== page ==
There is perhaps no more elegant meringue confection than the dacquoise, a favorite in restaurants and pâtisseries all over Paris. The Gourmet version layers baked almond meringue with a rich coffee buttercream and is garnished with sliced almonds and a dusting of confectioners’ sugar: it is an accurate rendition of the French classic, which would layer three almond or hazelnut disks with any-flavored buttercream filling (although coffee is the most traditional flavor), decorated with chocolate shavings and toasted nuts.

The word “dacquoise” also is used to describe the meringue/nut layers used to make the dessert. The layers may be full-size, like this one, or individual-serving size. The components, and even the final assembled dacquoise, may be made in advance - see the Cook’s Notes following the recipe for details.


for the almond meringue:
1 1/4 cups (7 ounces), skinned whole almonds
3/4 cup, plus 2 tablespoons, granulated sugar
1 tablespoon, cornstarch
6 large egg whites – left at room temperature for 30 minutes
1/4 teaspoon, cream of tartar
1/4 teaspoon, salt

for the coffee buttercream:
6 large, egg yolks
1 cup, granulated sugar
1/2 cup, heavy cream
2 tablespoons, instant espresso powder
1/4 teaspoon, salt
2 1/2 sticks, unsalted butter – cut into tablespoons – softened

for the garnish:
1 cup (4 ounces), sliced almonds – toasted
powdered sugar

Place racks in the upper and lower thirds of the oven and preheat the oven to 250 degrees. Line two large baking sheets with parchment paper. Using a springform pan, or a plate, as a guide, draw two 8 1/2-inch circles on one sheet and a third circle on second sheet. Flip the paper over (circles will show through).

In a food processor or coffee grinder, pulse the nuts with 2 tablespoons of the sugar until finely ground. Add the cornstarch and pulse until combined. Set aside.

Beat the egg whites (easiest in a stand mixer, if you have one) at medium-high speed until foamy. Add the cream of tartar and salt and beat until the whites just hold soft peaks. Reduce the mixer speed to low and add the remaining sugar a little at a time. Increase the mixer speed to high and beat until the meringue just holds stiff, glossy peaks. Transfer to a large bowl and gently but thoroughly fold in the almond mixture.

Divide the meringue evenly among the parchment circles, spreading the batter with an offset spatula to fill the circles evenly; make a decorative swirl in the top of one circle (this will be the top layer).

Bake the meringue disks, switching the position of the baking sheets halfway through baking (so they cook evenly), until the meringues are just firm, dry, and pale golden - 1 1/2 to 1 3/4 hours total. (If the centers are still soft when the meringues are golden, turn off the oven and allow the meringues to cool in oven; they will continue to dry during that time.)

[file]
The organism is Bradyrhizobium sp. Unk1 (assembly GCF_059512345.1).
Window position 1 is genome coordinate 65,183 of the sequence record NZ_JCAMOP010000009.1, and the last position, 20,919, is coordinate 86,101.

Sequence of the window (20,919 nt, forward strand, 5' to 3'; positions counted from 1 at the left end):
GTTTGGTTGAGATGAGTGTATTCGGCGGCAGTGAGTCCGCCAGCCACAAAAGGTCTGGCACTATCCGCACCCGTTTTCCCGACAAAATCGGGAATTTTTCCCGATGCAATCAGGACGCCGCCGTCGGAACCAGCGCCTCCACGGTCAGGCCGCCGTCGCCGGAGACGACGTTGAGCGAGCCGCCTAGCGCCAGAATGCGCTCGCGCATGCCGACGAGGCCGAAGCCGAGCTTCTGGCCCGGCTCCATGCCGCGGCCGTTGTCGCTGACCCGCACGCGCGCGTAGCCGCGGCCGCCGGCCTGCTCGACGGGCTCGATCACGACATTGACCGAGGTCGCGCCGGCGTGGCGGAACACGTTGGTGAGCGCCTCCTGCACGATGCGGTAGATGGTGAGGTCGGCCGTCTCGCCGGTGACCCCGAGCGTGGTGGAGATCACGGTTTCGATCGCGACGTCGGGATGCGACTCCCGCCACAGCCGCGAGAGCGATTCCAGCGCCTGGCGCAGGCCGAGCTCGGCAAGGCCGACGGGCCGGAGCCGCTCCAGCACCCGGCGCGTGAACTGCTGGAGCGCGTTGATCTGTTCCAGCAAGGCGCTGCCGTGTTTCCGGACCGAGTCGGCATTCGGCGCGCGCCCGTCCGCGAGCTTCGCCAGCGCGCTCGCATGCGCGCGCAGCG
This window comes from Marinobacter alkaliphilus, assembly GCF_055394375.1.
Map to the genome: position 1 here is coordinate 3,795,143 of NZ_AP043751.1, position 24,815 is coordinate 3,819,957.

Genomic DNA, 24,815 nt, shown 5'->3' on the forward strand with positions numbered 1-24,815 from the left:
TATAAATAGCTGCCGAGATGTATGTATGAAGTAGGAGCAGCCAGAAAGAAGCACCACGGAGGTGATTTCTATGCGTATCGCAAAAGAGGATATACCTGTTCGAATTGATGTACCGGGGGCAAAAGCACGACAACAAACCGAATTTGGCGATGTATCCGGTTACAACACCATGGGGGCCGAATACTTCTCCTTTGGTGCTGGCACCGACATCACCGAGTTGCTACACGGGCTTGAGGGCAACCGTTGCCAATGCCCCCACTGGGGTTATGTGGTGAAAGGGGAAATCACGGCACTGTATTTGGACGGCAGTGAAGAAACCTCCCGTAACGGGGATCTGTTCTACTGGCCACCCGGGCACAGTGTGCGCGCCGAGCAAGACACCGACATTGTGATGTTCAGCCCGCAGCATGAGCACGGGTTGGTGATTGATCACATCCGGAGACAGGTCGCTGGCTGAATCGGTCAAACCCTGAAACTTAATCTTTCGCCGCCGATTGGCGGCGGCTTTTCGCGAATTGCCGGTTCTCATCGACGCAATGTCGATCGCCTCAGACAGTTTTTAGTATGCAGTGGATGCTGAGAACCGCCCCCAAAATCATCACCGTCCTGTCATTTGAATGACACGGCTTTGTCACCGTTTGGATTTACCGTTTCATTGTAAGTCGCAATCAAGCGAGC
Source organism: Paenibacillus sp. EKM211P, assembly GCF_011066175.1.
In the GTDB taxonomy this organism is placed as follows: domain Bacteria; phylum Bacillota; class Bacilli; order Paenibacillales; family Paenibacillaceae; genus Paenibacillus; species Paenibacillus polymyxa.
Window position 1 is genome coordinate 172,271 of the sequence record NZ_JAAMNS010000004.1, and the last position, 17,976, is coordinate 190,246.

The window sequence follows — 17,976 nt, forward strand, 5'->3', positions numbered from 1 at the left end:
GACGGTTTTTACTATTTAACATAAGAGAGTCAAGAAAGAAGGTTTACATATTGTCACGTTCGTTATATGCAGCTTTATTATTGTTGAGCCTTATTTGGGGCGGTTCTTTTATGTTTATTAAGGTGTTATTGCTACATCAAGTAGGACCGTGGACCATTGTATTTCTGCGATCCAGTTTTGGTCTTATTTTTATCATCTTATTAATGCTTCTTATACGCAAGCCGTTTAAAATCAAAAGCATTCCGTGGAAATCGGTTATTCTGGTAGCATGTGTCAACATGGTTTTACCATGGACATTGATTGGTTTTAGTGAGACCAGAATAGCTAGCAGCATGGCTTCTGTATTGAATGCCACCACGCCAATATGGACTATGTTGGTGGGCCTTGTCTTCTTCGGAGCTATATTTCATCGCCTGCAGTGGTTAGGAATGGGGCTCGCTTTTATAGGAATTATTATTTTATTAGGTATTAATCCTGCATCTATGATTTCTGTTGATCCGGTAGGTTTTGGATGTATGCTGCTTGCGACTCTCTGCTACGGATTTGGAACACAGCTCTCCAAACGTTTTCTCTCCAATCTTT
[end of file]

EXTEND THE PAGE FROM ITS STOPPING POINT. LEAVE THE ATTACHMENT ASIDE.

Slide the meringues, still on the parchment paper, onto racks to cool - about 1 hour (they will continue to firm as they cool).

In a clean bowl, using an electric mixer, beat the egg yolks with 1/2 cup of the sugar at high speed until thick and pale, about 4 minutes.

Meanwhile, in a 2-quart heavy saucepan, combine the cream and the remaining 1/2 cup sugar and bring to a boil, whisking until the sugar is dissolved. Remove from the heat. In a slow stream, add half of the hot cream to the yolk mixture - beating constantly while the hot cream is being added. (This will “temper” the egg yolks so they won’t scramble.)

Pour this yolk mixture into the saucepan with the rest of the cream and whisk in the espresso powder and salt. Cook over moderate heat, stirring constantly with a wooden spoon, until the custard registers 170 degrees on thermometer - 3 to 4 minutes; do not allow the custard to boil.

Transfer the mixture to a clean bowl and beat with cleaned beaters at medium-high speed until the custard is completely cooled - about 6 minutes.

At high speed, beat in the butter, 1 tablespoon at a time, beating well after each addition. Cover the buttercream and refrigerate until it is firm enough to spread - at least 30 minutes. (If buttercream gets too hard or separates after chilling, simply beat it at high speed until it is smooth and spreadable.)

Carefully remove the baked meringues from the parchment paper. Reserving the swirled layer for the top, put 1 meringue disk, smooth side down, on a plate and spread it evenly with about 1 cup of the buttercream. Top with another meringue disk, smooth side down, and press gently so that buttercream spreads to edges. Spread with another cup of buttercream and top with reserved, swirled, meringue disk, smooth side down, pressing gently so that buttercream spreads to edges (you will have some buttercream left over). Press almonds onto sides of the dacquoise.

Chill the dacquoise, loosely covered with plastic wrap, until the buttercream is firm - at least 2 hours. Just before serving, dust the dacquoise with confectioners’ sugar. To serve, cut into slices using a serrated knife, using a sawing motion.

The meringue layers can be made up to 1 day ahead and kept in an airtight container at room temperature.

The buttercream can be made aheads and refrigerated for up to 2 days. Allow it to soften slightly at room temperature (do not use a microwave) and beat it with an electric mixer at high speed before using.

The assembled dacquoise can be refrigerated for up to 12 hours.

Recipe adapted from: The Gourmet Cookbook, by Ruth Reichl (Houghton Mifflin)